Damar Hamlin’s injury makes me question why I still love football
OPINION: NFL players risk their bodies and their lives on every single play. Why are we watching this?
Editor’s note: The following article is an op-ed, and the views expressed are the author’s own. Read more opinions on theGrio.
I love football, but nights like Monday night make me wonder why. Buffalo Bills safety Damar Hamlin made a routine tackle and suddenly found himself fighting for his life after suffering a cardiac arrest. There wasn’t a notable collision; the play wouldn’t have made it into a package of highlights from the game, but then he crumbled to the field and could not get up. I got scared, and so did everyone watching.
The players around him began to cry, and seeing NFL players cry is a shock to the system. Football is the king of American sports precisely because of the machismo and the violence, but we expect — we assume — that these huge, tough guys will absorb someone crashing into them, jump up and walk off like nothing happened. Like most fans, I love the spectacular crashes, but when a football game ends with someone struggling to breathe, getting CPR and being carted off by an ambulance, as a fan, you have to step back and say, why am I watching this? Football is an orgy of violence, but it only works when people get up and walk back to the sideline. If they’re battling death because of a game, what are we doing?
Football is a metaphor for war — there are two armies banging into each other, in an attempt to capture real estate —but it’s not just a metaphor. On every play, men are risking their bodies and their lives. I recently saw a clip of superstar quarterback Patrick Mahomes talking about how when he’s on the field running with the ball, he’s running scared. Years ago in some airport somewhere, I met the legendary running back Eddie George. I was sitting at a bar waiting for a delayed flight when he sat beside me, and we started talking. I’ll never forget one thing he told me — during games, the actual amount of time he spent playing football was about five minutes, but physically it’s the hardest five minutes you could imagine. Of course, there are truly scary stories.
I grew up in Boston hearing about the New England Patriots star wide receiver Darryl Stingley, a name that rang out as a symbol of what could happen if you played football. In 1978, during a preseason game, Stingley was hit as he reached for the ball. His head collided with a defensive player’s shoulder, badly damaging his spine. The play left him a quadriplegic — paralyzed for life.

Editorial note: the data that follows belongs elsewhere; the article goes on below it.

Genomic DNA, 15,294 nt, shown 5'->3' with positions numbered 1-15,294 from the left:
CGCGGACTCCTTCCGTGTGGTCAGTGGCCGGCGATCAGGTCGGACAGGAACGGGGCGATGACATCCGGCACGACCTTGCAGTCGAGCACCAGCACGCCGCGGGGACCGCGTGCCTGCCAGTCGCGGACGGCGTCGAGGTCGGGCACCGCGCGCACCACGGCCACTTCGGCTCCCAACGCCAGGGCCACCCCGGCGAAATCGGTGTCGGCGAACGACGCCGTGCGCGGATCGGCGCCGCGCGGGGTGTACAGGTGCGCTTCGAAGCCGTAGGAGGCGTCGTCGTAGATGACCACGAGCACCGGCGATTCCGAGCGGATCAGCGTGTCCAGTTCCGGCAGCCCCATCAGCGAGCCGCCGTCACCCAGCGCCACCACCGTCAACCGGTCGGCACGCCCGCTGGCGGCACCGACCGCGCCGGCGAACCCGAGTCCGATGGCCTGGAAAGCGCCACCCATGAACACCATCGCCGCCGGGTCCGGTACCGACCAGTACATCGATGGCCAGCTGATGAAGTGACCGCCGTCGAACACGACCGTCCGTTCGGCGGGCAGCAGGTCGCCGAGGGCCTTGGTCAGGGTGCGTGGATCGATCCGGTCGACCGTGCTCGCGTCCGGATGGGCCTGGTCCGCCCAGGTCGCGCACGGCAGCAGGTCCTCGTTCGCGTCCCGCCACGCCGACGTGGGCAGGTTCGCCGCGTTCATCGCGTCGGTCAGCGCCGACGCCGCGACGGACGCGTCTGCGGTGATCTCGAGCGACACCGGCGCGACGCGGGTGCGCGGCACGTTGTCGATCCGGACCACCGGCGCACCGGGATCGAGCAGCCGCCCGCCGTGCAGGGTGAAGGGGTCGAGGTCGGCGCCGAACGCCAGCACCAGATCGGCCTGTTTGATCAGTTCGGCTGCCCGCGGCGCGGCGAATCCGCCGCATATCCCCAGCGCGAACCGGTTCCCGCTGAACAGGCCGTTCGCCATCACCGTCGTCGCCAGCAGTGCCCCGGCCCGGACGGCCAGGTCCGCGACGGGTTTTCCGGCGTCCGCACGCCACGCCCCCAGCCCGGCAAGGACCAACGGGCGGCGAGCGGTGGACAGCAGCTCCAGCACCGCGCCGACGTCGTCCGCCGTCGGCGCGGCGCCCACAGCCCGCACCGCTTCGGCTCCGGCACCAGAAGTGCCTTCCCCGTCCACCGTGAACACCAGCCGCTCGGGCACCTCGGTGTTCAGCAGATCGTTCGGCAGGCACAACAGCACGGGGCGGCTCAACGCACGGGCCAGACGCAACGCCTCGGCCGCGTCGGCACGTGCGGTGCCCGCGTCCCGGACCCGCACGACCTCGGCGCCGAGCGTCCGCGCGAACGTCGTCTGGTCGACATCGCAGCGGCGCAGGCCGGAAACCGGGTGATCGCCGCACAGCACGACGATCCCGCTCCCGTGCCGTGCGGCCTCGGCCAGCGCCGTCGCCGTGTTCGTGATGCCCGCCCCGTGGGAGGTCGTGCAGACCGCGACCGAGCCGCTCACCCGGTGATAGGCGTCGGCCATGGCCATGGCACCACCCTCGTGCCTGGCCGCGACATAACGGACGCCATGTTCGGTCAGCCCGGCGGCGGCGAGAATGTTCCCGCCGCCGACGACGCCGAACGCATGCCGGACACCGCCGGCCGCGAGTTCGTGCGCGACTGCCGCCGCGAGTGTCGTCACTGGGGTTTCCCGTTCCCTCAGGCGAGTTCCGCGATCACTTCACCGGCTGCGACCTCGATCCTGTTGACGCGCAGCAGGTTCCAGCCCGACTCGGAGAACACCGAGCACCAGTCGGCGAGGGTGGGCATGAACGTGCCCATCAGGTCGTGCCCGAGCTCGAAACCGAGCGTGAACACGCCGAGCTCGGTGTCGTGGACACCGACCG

Years later, we have rules meant to protect players and stronger helmets, but once you step on the field, you’re vulnerable. And even if we don’t see the damage happen in a dramatic collision, these players are deteriorating before our eyes play after play. In every game and every practice, they’re crashing into each other over and over, which means their brains are crashing into their skulls, and over time that leads to chronic traumatic encephalopathy (CTE), a brain disease that causes depression and rage. Just 10 years ago, one of my favorite players, defensive star Junior Seau shot himself in the chest at the age of 43 because of CTE. One recent study found CTE in 99% of NFL players. The game is so violent it’s destroying the bodies of the players we love.
We are praying for Damar Hamlin. But what happened to him could happen to anyone who plays football, so at what point do we need to say wait a minute, why are we celebrating this sport? How do we let our hearts go out to Hamlin and then plop down on the couch next Sunday like nothing ever happened? I still have visions of the Miami Dolphins quarterback Tua Tagovailoa being thrown to the ground earlier this year and lying there holding up his fingers in a bizarre position. These sorts of moments are far from rare because this great sport puts people’s lives and bodies at risk — it can happen quickly, as in the case of Hamlin or Stingley, or it can be a slow degeneration like Seau and all the others who develop CTE. Football fans are attracted by the violence, but our enjoyment comes at what cost? Are we not complicit — our love of football is what brings so much money into the sport that players can earn six or seven or eight figures a year, but how much money is enough to risk your life?
Years ago, Malcolm Gladwell called football a “moral abomination,” and he said it was akin to dogfighting. Gladwell predicted that the violence in football would one day force many institutions to consider dropping it. At some point, the profits and supposed glory from football will no longer be enough to mitigate the risks. Gladwell predicted that because it’s so dangerous many high schools would drop it from their offerings and many colleges would, too. Certainly, none of the schools that you see in the national rankings would drop football, but places that don’t need football like Harvard or Yale would say no more and other schools that don’t need it would follow, lessening the number of people the game puts at risk. Gladwell’s prediction has not yet come true, but how many more Hamlins and Seaus do we need to see before we say maybe we should consider another path. At what point do we see football as a group of athletes from the working class playing athletic Russian Roulette for the entertainment of the middle class and the enrichment of a small group of wealthy owners?
Touré is a host and Creative Director at theGrio. He is the host of the podcast “Toure Show” and the podcast docuseries “Who Was Prince?” He is also the author of seven books including the Prince biography Nothing Compares 2 U and the ebook The Ivy League Counterfeiter. Look out for his upcoming podcast Being Black In the 80s.
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